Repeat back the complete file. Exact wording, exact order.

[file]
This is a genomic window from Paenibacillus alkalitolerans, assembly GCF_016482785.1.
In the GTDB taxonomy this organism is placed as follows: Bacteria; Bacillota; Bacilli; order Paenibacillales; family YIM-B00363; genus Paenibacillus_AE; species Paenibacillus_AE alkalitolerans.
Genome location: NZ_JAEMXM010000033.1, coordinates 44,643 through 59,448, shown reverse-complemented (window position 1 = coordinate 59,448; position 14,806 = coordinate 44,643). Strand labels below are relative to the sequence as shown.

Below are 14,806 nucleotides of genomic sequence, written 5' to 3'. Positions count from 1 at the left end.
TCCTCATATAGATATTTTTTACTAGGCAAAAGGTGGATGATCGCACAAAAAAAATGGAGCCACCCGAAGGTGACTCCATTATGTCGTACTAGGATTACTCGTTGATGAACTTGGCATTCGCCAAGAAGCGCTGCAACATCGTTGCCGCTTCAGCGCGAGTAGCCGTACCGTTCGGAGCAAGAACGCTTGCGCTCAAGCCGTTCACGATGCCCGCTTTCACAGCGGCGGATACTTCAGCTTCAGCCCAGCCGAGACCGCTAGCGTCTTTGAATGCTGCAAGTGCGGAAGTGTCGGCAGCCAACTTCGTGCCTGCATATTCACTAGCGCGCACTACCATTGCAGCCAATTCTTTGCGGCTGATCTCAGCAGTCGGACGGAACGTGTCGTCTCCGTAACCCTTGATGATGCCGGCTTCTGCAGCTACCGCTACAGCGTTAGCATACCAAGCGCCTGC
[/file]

This is a genomic window from Paenibacillus alkalitolerans, assembly GCF_016482785.1.
In the GTDB taxonomy this organism is placed as follows: Bacteria; Bacillota; Bacilli; order Paenibacillales; family YIM-B00363; genus Paenibacillus_AE; species Paenibacillus_AE alkalitolerans.
Genome location: NZ_JAEMXM010000033.1, coordinates 44,643 through 59,448, shown reverse-complemented (window position 1 = coordinate 59,448; position 14,806 = coordinate 44,643). Strand labels below are relative to the sequence as shown.

Below are 14,806 nucleotides of genomic sequence, written 5' to 3'. Positions count from 1 at the left end.
TCCTCATATAGATATTTTTTACTAGGCAAAAGGTGGATGATCGCACAAAAAAAATGGAGCCACCCGAAGGTGACTCCATTATGTCGTACTAGGATTACTCGTTGATGAACTTGGCATTCGCCAAGAAGCGCTGCAACATCGTTGCCGCTTCAGCGCGAGTAGCCGTACCGTTCGGAGCAAGAACGCTTGCGCTCAAGCCGTTCACGATGCCCGCTTTCACAGCGGCGGATACTTCAGCTTCAGCCCAGCCGAGACCGCTAGCGTCTTTGAATGCTGCAAGTGCGGAAGTGTCGGCAGCCAACTTCGTGCCTGCATATTCACTAGCGCGCACTACCATTGCAGCCAATTCTTTGCGGCTGATCTCAGCAGTCGGACGGAACGTGTCGTCTCCGTAACCCTTGATGATGCCGGCTTCTGCAGCTACCGCTACAGCGTTAGCATACCAAGCGCCTGC